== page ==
my husband made this Boxing day 2008 and it was EASY and GORGEOUS...bit expensive though!! Meat cost &#195&#130&#194&#16330!! Parma ham and mushrooms are a nice difference to the traditional pate in Beef Wellington......p.s if you dont like your meat red in the middle, make sure you sear it in the pan longer than 30seconds!!


cooked it the other week it was great


I just made it last night with my wife and it was great. If you let the mushroom mixture cool down enough you can just a little gorgonzola cheese before wrapping everything. Another item you could add instead of gorgonzola is an aged very sharp cheddar. The mushrooms have to be cooled though and the cheese should be crumbled. If you add the cheese while the mushrooms are still hot then the cheese will melt into the mushrooms and taste like ass. You want gooey chunks in the end product.


How could i calculate the timing/heat to cook brown all the way through without burning the pastry? We tend not to eat beef still red


Seems like a great recipe but what are the timings and how much beef to use for 8 people?


In reply to the previous comment... the picture shown is from Gordons book! I have done the above for a dinner party of 8, i followed the instructions and the beef was wonderful - highly recommend


I'd recommend the cook times that Gordon mentioned in season 1 of the F word 10-12 minutes at 200 then 20 at 180, it comes out a nice golden brown and the meat is perfect, the picture on this web site looks like it's burnt, and I think Gordon would be quite angry if you served it to his customers :)


Use lamb backstop instead of beef and crepes instead of parma ham :)

Ockie Ditchbank

You realize one of those three countries uses a language that is nearly universal now? You realize manufacturers of electronics publish their manuals, etc. in ALL languages? You realize someone who can't publish a recipe in a universal mode is not being very thorough? As for the US and their convoluted websites, you certainly have my vote on that! And it isn't just recipes. Every day, I'm getting more and more to where I won't even look at any website that is loaded with jumping, blinking, sweeping, blinding advertising trash. TV stations and newspapers are the WORST. Don't expect US websites to ever adapt, cuz it ain't gonna happen. This is what we get when politicians decide that capitalism is GOOD. In America, there isn't an honest website left: the larger the corporation, the more crooked their website. I had Beef Wellington once, and thought I'd died and gone to heaven! But trying to find a cognizant recipe for it is like polishing brass on a sinking ship, and I've about written it off.

Rachael Elliott

You realise there are three countries in the world which do not use the metric system: the United States of America, Myanmar and Liberia. That's 5.2% of the world's population. So using metric measurements is universally friendly. From the opposite perspective, I find it enormously frustrating to use US websites for cooking. Perhaps its time the US adapted?

Ockie Ditchbank

That's like saying 'I love freeways but am afraid to drive. How else can I get there using the freeway'? Did you ever make sushi, but had no fish? Why not just use oatmeal and blueberries, instead?

Ockie Ditchbank

No, I don't see anything to indicate it's a UK site. Even so, don't the Brits think people all over the world are going to read it, also? Think outside your little box, for crying out loud... Very little left in the world today revolves around the British - this is not the 1700's, you know.

Lee Moreau

Seriously? You realize this is a .UK site right? You think the whole world should bend over and cater to you in the US? I'm in Canada so I get what you're saying as I don't know how much a gram is either, but common sense being that you're on a site from Europe would have saved you a post.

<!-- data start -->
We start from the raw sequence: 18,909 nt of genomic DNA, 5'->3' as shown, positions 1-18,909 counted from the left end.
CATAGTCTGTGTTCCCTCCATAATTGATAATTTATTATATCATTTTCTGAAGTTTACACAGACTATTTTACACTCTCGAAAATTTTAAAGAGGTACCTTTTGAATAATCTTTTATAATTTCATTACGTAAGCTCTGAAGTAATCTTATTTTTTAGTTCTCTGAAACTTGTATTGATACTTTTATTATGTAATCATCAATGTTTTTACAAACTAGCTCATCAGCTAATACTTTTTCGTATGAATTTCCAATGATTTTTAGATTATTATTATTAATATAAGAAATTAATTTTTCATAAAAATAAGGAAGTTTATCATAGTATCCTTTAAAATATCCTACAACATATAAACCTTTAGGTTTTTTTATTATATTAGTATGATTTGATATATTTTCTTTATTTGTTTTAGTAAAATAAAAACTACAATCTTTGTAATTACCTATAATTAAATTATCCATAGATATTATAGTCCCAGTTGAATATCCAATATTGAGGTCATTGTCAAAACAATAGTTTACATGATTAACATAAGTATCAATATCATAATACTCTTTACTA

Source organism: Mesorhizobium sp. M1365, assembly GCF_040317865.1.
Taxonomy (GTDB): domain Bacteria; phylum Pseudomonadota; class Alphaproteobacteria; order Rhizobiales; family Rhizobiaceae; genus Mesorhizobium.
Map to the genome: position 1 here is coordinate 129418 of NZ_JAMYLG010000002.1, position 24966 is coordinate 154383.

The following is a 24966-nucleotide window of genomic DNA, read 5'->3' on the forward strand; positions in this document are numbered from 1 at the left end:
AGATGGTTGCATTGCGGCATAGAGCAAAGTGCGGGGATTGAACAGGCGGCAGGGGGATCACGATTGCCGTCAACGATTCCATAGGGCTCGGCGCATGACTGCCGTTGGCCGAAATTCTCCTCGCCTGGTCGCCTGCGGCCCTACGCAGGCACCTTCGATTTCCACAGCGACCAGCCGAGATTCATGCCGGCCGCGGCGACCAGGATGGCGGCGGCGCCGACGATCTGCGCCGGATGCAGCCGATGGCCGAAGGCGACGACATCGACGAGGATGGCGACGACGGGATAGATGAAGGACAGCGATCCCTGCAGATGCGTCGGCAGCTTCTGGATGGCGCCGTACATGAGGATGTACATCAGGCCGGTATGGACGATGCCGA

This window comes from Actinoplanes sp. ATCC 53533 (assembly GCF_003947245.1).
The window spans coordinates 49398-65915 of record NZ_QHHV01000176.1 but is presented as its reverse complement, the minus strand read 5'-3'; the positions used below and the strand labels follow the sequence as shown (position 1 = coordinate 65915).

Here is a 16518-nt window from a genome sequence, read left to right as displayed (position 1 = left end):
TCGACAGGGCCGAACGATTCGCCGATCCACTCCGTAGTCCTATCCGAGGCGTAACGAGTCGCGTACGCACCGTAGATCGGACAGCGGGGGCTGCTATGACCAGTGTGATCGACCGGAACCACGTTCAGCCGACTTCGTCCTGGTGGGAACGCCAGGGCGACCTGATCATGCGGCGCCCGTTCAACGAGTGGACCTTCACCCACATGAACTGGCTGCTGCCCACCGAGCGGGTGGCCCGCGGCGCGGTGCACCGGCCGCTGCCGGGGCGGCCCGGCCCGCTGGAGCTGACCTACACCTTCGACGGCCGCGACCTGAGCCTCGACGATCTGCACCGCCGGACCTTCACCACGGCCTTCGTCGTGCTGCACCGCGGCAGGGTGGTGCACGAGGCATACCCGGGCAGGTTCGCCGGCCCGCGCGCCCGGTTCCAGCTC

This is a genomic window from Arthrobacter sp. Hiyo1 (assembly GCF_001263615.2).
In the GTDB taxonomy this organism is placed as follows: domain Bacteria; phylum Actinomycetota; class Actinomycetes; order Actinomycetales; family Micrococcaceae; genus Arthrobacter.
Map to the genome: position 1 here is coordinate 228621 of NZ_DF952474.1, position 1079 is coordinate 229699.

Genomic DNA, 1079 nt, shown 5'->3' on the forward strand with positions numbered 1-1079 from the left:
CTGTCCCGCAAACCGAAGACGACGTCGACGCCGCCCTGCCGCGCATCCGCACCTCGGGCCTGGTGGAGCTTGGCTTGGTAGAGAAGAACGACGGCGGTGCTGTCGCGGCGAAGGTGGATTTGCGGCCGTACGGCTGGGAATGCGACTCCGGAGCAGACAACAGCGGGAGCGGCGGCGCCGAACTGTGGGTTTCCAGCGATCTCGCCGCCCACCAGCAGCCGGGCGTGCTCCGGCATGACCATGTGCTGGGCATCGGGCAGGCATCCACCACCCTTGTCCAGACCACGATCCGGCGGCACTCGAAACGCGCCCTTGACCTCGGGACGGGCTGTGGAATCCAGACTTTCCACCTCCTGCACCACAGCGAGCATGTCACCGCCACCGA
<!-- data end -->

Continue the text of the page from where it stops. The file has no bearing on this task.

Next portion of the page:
Ockie Ditchbank

Why can't you quote the recipes in common English, and not this lame king's English gibberish? The majority of viewers aren't going to know what the hell a gram is, for crying out loud, when you could just as simply say (or also include ounces)... Thanks.


I put carmelized onions in the food processor to make a paste that I spread over the bacon or ham.



Kay Douce

Wow are you for NOLA?? We used to live down there too!! We've been all over long much was the tenderloin if you don't mind me asking?? My daughter has membership to Costco, so I can have her go with me and her Dad and pick out the tenderloin. And the gourmet stew sounds delish also, my daughter is into making Guiness pie, that is also an idea we could do with the extras or even a nice beef stronganoff. Your sauce sounds yummy too, what's the Cajun green stuff you're talking about, I am not sure we have it but let me know, we might be able to find it here. My husband loves to be adventurous. And I'd think he would make it on Masterchef, I keep telling him he would do outstanding, he makes this Shelter Harbor chicken, names after the Inn we had it in, it's delish, pounded chicken breasted to so you can bread it with this mixture of breadcrumbs, crushed hazelnuts and thyme, then you panee' it, the sauce has always been the challenge for us, as it's a citrus/cream sauce, has heavy cream, orange juice, sections of orange, frangelica, thyme and salt and pepper, but for some reason, we can't get it to reduce enough to get it creamy enough...any hints??? It's supposed to be thicker, no matter how hard we try, we can't get it thicker...but even so, the dish is so good, served with a risotto or a dauphinois potatoes and brussel sprouts is good. Why didn't you like your Coq au vin?? My husband didn't like his either but everyone else did. I thought it was delish. No we never did that dover sole and I do remember that opening scene, I do not know how they do that and the french make it look so easy, and having been to several tableside serving restaurants here and in CT...we have had chateaubriand on our anniversary here and in CT, that was what we had on our wedding night after the wedding...and having it done tableside was great, and we also had caesar salad done for two done and bananas foster for two done, one place we had cherries jubilee, and one a cruise Baked Alaska...OMG, just making me want some thinking about it...and how they wow you with flaming the the bananas and the cherries down the twisted orange's ex brother in law was executive chef at Foxwoods casino...and he taught us a few you worked at Croziers Restaurant Francais, where is that? Were you a chef or server?? I love talking to you, you should look me up on facebook, Kay Douce...if you want. Thanks for talking...hugs. Here's to great food...Happy Valentine's candlelight dining for us tonight...hopefully on our anniversary, usually go to Morton's but last year we had not the best experience and they ended up comping us a lot...we may end up going to Michel's or Gordon Ramsey's BLT steak that we heard was just outstanding. In Hawaii, you are never at a loss for great food...we have time...but I love when hubby cooks for me from his heart...take care....K